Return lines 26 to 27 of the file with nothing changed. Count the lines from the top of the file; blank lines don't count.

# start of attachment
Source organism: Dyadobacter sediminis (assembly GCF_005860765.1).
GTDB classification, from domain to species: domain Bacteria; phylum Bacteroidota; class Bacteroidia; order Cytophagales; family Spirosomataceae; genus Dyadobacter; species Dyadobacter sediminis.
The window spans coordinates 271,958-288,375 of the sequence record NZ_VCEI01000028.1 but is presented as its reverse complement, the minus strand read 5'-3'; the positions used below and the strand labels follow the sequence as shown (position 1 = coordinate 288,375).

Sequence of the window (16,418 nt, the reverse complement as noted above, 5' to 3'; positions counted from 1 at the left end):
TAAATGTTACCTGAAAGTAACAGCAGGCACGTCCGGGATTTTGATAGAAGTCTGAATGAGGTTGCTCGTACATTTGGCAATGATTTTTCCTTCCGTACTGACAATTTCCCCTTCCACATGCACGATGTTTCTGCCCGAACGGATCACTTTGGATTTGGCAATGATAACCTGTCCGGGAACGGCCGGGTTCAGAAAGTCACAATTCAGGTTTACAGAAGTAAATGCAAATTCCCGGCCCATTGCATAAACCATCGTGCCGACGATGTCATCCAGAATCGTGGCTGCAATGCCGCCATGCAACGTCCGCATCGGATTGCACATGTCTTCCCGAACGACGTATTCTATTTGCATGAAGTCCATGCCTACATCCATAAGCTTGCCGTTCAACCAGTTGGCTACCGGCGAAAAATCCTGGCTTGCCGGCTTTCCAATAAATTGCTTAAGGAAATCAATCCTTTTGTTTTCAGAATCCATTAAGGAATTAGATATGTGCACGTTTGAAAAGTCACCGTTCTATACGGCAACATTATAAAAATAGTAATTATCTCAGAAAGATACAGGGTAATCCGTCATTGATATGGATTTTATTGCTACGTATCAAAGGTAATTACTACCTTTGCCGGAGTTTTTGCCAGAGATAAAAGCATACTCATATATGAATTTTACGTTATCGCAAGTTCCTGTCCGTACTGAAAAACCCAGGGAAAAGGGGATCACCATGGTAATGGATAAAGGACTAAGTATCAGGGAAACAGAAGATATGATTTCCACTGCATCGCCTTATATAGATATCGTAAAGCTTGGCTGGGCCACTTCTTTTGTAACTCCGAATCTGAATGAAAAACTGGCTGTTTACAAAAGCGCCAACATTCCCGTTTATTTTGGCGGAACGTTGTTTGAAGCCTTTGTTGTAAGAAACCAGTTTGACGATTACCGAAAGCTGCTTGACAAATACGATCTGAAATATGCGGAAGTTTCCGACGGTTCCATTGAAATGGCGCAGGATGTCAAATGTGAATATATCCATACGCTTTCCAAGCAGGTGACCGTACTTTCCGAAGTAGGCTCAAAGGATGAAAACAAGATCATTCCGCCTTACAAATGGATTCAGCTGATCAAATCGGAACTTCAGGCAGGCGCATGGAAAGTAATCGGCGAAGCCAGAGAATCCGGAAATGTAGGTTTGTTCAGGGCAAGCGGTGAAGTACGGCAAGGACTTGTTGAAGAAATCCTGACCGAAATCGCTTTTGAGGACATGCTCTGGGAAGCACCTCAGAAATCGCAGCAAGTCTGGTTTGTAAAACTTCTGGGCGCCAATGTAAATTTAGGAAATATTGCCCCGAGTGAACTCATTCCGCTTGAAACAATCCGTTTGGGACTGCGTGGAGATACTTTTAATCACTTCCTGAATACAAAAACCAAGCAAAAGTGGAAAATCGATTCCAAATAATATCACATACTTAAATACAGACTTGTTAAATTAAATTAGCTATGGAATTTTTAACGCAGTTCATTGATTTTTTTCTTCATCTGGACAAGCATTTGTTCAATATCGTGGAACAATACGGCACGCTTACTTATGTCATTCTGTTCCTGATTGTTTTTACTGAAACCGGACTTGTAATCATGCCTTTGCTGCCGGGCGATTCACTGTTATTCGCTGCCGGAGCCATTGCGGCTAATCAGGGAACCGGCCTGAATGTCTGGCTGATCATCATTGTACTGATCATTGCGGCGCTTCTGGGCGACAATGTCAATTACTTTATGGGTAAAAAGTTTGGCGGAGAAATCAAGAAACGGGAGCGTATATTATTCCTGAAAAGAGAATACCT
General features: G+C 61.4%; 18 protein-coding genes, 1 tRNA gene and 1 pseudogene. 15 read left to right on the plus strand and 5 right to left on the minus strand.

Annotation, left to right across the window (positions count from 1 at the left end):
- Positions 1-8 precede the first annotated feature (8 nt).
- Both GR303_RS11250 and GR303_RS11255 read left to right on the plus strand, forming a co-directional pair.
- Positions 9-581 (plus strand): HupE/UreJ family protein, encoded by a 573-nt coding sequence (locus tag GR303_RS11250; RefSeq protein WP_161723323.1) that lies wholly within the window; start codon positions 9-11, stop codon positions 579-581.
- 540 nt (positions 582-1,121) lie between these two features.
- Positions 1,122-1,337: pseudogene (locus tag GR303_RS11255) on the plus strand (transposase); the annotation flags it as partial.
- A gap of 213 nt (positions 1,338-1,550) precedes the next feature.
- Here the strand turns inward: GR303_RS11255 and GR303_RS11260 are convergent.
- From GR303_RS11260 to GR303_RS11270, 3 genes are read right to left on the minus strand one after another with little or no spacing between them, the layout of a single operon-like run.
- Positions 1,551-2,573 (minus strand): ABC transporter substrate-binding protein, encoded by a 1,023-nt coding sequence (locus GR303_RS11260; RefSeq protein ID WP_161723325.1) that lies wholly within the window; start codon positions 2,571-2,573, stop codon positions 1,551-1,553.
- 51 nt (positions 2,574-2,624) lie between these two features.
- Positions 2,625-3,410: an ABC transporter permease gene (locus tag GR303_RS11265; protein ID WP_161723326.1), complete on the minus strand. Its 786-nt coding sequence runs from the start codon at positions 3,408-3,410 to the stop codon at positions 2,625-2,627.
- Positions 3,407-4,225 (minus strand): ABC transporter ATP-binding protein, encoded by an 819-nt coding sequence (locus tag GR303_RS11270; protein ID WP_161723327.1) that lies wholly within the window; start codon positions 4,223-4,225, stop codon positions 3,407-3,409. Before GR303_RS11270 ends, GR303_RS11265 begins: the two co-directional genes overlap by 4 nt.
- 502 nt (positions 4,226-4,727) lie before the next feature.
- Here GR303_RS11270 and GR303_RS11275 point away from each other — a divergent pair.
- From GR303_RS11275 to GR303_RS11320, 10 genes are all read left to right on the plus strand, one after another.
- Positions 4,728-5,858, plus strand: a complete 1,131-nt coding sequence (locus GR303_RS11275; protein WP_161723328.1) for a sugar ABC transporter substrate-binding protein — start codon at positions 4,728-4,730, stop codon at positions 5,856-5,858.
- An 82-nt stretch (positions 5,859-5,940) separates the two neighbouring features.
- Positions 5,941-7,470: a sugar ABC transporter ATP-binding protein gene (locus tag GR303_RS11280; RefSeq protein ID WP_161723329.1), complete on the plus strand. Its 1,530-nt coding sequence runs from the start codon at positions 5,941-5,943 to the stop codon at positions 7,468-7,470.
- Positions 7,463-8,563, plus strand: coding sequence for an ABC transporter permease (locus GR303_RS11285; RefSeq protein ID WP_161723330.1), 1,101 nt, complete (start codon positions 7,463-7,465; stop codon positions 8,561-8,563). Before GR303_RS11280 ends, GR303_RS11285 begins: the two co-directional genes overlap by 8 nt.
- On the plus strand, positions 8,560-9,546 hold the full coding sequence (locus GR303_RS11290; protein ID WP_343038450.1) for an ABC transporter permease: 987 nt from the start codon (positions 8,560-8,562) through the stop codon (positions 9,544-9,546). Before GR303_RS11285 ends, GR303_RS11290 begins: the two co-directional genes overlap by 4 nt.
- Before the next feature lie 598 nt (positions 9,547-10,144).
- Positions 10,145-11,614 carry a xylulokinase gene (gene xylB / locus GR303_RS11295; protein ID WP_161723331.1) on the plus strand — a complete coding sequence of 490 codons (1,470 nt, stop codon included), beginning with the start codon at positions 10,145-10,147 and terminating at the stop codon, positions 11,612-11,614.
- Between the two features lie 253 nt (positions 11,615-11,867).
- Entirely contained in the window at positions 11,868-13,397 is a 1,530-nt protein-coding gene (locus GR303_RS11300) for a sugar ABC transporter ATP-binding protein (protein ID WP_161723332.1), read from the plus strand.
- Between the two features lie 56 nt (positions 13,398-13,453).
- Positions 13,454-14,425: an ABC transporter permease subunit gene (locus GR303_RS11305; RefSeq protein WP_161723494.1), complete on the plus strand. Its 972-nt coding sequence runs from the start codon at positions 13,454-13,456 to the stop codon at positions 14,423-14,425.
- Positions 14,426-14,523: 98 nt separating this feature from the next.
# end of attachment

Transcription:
- Positions 7,463-8,563, plus strand: coding sequence for an ABC transporter permease (locus GR303_RS11285; RefSeq protein ID WP_161723330.1), 1,101 nt, complete (start codon positions 7,463-7,465; stop codon positions 8,561-8,563). Before GR303_RS11280 ends, GR303_RS11285 begins: the two co-directional genes overlap by 8 nt.
- On the plus strand, positions 8,560-9,546 hold the full coding sequence (locus GR303_RS11290; protein ID WP_343038450.1) for an ABC transporter permease: 987 nt from the start codon (positions 8,560-8,562) through the stop codon (positions 9,544-9,546). Before GR303_RS11285 ends, GR303_RS11290 begins: the two co-directional genes overlap by 4 nt.